Ray McDonald Case Will Test NFL’s New Domestic Violence Policy

Written by Ralph E. Stone. Posted in Opinion, Sports

Tagged: , ,

Published on September 04, 2014 with 3 Comments

Ray McDonald, SF 49er defensive end. Photo via Wikipedia.

Ray McDonald, SF 49er defensive end. Photo via Wikipedia.

By Ralph E. Stone

September 4, 2014

I have seen the terrible toll on victims of domestic violence as a volunteer at the Cooperative Restraining Order Clinic (CROC), helping victims of domestic violence obtain restraining orders against their abusers.

Statistics show that 1 in 4 women will experience domestic violence in her lifetime, and 1.3 million women are victims of assault by an intimate partner each year.  This is simply intolerable.

Research about whether male athletes are more likely than men in general to commit violence against women is inconclusive, but evidence exists that professional athletes are not punished by their leagues, teams or the criminal justice system as harshly or as consistently as members of the general public.  According to “The San Diego Union-Tribune” database of the 32 NFL teams, 21 of them have this year had at least one player who has been charged with domestic violence or sexual assault. (Some were, of course, acquitted.)  It should be noted, however, from CROC’s experience, charges are sometimes withdrawn even when the accused is likely to be guilty.

Consider that women now make up almost half the NFL fan base.  More women watched the Super Bowl than the Oscars.  And the NFL for four years has targeted women to sell them licensed NFL apparel.  That’s why the spotlight should shine on the alleged domestic violence by Ray McDonald, a San Francisco 49er defensive end who was arrested on August 31, 2014, for felony domestic violence against his fiancee, who is 10 weeks pregnant.

The NFL has finally instituted a policy of imposing a six-game suspension for the first offense of domestic violence, and if a second occurs, an indefinite ban on the employee or player.  The McDonald matter may be a test case for this new NFL policy on domestic violence.

Ralph E. Stone

I was born in Massachusetts; graduated from Middlebury College and Suffolk Law School; served as an officer in the Vietnam war; retired from the Federal Trade Commission (consumer and antitrust law); travel extensively with my wife Judi; and since retirement involved in domestic violence prevention and consumer issues.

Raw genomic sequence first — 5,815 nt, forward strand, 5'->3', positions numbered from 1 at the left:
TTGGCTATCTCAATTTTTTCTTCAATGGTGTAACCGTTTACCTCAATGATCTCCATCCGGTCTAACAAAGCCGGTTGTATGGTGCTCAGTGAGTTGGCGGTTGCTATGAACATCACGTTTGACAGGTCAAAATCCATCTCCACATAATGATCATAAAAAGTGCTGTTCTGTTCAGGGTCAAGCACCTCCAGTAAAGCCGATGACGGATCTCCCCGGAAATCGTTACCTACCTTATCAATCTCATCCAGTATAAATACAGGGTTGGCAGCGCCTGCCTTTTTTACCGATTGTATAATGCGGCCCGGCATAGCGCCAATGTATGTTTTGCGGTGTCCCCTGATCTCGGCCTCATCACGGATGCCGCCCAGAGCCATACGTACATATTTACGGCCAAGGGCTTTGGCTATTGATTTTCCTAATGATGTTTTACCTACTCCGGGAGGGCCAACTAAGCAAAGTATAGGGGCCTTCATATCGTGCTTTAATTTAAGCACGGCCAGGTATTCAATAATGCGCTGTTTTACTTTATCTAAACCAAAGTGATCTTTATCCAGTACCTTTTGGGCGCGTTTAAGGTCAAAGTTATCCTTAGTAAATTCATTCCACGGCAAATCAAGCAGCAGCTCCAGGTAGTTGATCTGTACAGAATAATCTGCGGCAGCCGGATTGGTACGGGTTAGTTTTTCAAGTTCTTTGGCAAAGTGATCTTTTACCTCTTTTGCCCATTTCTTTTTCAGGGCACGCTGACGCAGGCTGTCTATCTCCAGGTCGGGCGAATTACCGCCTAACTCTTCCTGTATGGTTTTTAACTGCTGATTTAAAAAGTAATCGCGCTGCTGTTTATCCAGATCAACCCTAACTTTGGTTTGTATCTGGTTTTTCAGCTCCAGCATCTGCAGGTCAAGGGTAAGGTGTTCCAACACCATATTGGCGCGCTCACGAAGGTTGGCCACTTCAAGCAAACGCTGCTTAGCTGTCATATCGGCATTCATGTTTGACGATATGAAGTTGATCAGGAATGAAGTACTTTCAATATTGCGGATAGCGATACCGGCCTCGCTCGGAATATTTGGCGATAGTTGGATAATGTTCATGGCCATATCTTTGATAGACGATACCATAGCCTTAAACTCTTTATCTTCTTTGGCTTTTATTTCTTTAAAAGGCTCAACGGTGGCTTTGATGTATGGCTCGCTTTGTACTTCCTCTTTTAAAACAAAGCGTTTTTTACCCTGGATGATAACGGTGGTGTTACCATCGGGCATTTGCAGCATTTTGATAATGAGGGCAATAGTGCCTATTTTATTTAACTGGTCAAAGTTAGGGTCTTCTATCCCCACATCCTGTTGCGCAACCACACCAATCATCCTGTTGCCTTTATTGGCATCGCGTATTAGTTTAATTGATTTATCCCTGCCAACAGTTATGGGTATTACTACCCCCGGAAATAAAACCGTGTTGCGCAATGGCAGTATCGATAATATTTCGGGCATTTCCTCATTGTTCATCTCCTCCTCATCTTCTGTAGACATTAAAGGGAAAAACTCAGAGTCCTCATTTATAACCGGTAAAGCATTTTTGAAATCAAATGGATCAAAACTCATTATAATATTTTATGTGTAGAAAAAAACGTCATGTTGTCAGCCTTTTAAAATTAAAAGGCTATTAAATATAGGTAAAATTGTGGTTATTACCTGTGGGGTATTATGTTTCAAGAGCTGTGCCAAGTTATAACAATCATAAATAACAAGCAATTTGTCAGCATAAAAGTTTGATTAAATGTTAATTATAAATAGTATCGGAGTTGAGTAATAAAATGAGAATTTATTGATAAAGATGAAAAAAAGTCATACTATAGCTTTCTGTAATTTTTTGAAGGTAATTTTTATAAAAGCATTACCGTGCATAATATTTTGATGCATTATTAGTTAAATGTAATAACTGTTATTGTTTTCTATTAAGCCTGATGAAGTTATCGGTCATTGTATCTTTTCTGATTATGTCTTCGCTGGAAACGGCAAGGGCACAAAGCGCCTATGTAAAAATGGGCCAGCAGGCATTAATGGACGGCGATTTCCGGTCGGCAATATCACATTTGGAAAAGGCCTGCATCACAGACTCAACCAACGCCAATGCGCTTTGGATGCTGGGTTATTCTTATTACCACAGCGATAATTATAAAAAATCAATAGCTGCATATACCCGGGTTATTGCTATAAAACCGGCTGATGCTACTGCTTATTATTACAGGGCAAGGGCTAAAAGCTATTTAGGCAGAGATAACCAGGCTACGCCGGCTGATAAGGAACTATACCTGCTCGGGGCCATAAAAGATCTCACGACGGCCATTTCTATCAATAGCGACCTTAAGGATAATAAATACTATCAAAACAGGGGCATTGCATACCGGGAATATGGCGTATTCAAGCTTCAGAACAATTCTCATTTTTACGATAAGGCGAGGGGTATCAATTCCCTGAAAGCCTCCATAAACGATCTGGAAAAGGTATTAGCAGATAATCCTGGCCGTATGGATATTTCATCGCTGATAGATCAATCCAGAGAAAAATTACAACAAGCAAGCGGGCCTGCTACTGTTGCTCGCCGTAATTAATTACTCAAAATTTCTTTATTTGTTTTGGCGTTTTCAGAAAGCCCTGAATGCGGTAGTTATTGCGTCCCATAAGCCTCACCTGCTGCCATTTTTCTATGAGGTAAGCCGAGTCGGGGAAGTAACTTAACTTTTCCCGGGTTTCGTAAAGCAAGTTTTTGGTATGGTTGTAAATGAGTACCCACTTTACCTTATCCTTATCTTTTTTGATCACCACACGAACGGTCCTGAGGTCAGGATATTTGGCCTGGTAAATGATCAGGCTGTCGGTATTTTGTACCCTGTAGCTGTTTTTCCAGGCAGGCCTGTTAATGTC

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  1. SAN JOSE, Calif. (AP) — The Santa Clara County district attorney’s office has declined to file charges against San Francisco 49ers defensive lineman Ray McDonald in a felony domestic violence investigation stemming from his Aug. 31 arrest.
    Prosecutors said in a release that they were unable to charge McDonald because of conflicting versions of what happened, a lack of verifiable eyewitnesses and a significant lack of cooperation by the alleged victim, McDonald’s fiancee.
    The arrest came only days after NFL Commissioner Roger Goodell announced stiffer penalties for players accused of domestic violence, including a six-week suspension for a first offense and at least a year for a second.

  2. On Sept. 9, Supervisor Breed will introduce the attached resolution denouncing the 49ers franchise for allowing Ray McDonald to continue playing during an active investigation for felony domestic violence charges and urging both the 49ers and the NFL to strengthen their policies against domestic violence.

    • Knee-jerk reaction by Supervisor Breed (and others). This should only happen if and when the D.A. files charges. It should not happen before.
      “Prosecutors have again postponed a court hearing involving the San Francisco 49ers defensive lineman Ray McDonald. Prosecutors also delayed a scheduled 15 September hearing. Prosecutors say there will be no new court date unless or until any charges are filed.” (the Guardian.com).
      Mr Macdonald may indeed be guilty, but he hasn’t even been charged yet. This should not be an excuse for a witch hunt.